Have you heard?! The supercharged, adrenaline-pumping racing of the Global Rallycross Championship comes to Atlanta Motor Speedway on Aug. 10! Extreme racing stars such as Ken Block and Tanner Foust will try to tame a course comprised of dirt, water and asphalt!
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So how much buzz was built up by how Sunday’s race at Auto Club Speedway ended? Consider the following. Kyle Busch won a NASCAR Sprint Cup Series race for the first time since last April, Dale Earnhardt Jr. needed only a few late-race laps to pick up about 15 positions and Earnhardt, Jr. is now the points leader.
All of that, however, was greatly overshadowed by the fashion in which Sunday’s race ended, with Denny Hamlin and Joey Logano wrecking one another coming to the checkered flag and Kyle Busch getting by to take the win.
And then there was what happened immediately after the race. Logano, who had not yet been informed that Hamlin was en route to a local hospital for observation, expressed no remorse for the incident. Tony Stewart quickly confronted Logano on pit road, taking issue with Logano blocking Stewart’s momentum on the final restart.
Stewart wasn’t finished – he then expressed his displeasure with Logano during an interview with NASCAR on Fox reporter Steve Byrnes, using a few choice words directed toward Logano.
According to a statement from Joe Gibbs Racing released on Sunday night, Hamlin was held overnight for observation. We certainly send along our well wishes for a speedy recovery to Hamlin.
As for the racing itself? It may have been the most exciting racing on a larger track in quite some time. Tracks longer than a mile can at times be accused as producing racing in which it’s hard for cars to pass one another. But you did not see that on Sunday, with plenty of passing and racing three and at times, four and five-wide.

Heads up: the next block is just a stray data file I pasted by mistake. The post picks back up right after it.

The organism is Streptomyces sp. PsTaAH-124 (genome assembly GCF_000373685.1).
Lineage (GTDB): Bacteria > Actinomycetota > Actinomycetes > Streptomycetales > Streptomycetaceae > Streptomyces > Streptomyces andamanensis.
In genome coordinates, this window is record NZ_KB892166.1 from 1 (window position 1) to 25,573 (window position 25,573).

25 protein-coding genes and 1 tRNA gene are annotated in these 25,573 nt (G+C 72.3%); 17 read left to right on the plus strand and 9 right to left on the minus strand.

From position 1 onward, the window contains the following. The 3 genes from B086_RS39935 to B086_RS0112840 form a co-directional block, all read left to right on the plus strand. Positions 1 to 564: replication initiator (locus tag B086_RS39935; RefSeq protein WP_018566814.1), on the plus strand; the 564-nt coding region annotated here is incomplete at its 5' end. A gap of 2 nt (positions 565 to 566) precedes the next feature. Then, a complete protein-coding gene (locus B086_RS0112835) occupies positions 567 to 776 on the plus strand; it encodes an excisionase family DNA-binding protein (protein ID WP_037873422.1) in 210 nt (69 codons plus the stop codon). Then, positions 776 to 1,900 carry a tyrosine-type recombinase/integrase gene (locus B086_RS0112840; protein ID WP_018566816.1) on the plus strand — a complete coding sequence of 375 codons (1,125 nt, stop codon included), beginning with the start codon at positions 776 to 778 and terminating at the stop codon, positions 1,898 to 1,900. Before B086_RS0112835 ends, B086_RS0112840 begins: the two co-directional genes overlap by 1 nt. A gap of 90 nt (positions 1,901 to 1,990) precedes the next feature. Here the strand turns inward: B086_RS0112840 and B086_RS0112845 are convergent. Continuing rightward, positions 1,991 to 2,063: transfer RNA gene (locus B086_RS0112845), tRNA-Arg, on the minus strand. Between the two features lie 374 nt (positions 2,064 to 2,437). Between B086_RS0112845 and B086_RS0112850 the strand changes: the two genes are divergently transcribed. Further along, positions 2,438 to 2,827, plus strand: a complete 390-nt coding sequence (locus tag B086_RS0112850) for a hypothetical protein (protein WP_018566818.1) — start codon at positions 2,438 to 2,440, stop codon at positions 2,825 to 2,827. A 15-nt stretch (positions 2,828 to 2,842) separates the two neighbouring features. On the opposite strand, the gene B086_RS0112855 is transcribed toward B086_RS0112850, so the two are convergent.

And that, race fans, is something that’s exciting to see going forward! When drivers are able to race side-by-side more, it’s a great thing. And when you’ve got drivers passionate about winning and losing, even if it’s over just one position, it excites everyone.
As for multiple racing grooves, that’s something we’ve become used to seeing here at Atlanta, where our current racing surface was paved in 1997, the same year of Auto Club Speedway’s.
It’ll definitely be interesting to see how it all shakes out going forward.
The Fans Say…
So, what do the fans think of what happened this week? Well, here’s a sampling, courtesy of some of our Facebook fans!
“The new cars are awesome and so is the racing.”
“There was no point in Stewart doing what he done…all part of racing! Joey was racing his heart out today just like everybody else on that track!”
“It was an awesome finish... hats off to Kyle (and I don't even like him!)”
Who’s Up and Who’s Down?
Dale Earnhardt, Jr.
He was already off to a very good start to the season. Now, he is leading the points standings.
After a tough start to the season, Busch and the Furniture Row Racing team appear to be hitting their stride with two top-five finishes in a row.
This team started the season strong, but has faded since then.
Ryan Newman and Tony Stewart have a combined three top-10 finishes through the first five races of the season, and Danica Patrick’s finish of 26th this past week was her best run since the season-opening finish of eighth at Daytona.
Kasey Kahne figured out the best way to put coming close to a victory behind him. By winning the very next race. Kahne picked up his first victory of the season on Sunday at Bristol, moving to the lead with 39 laps to go and pulling away from Kyle Busch and Brad Keselowski to pick up the win.
Kahne’s triumph is huge for the No. 5 team as it shows the team’s strength on smaller tracks. The victory was just Kahne’s second NASCAR Sprint Cup Series win on a track smaller than one mile. To win a championship, a driver must be able to win races on a wide variety of tracks. Being able to win on short tracks, especially so early in the season, is a massive burst of momentum for a team expected to contend for a championship.
Any time a NASCAR champion has glowing praise for a driver, it raises the expectations sky high, so high that they may never be reached.
But based on the past weekend, Kyle Larson may be well on the way to meeting the glowing accolades of Tony Stewart. Earlier this season, Stewart had this to say about Larson:
“That kid is a lot better than (Jeff) Gordon or I was at his age. You’re going to be hearing about him for a long time. He’s a special talent.”
Larson served notice he will be indeed heard from for a long time during the NASCAR Nationwide Series race on Saturday. After posting a strong run most of the day, he wheeled his banged-up car around the high side of the track, challenging for the lead and finishing a close second to Kyle Busch by just .023 seconds.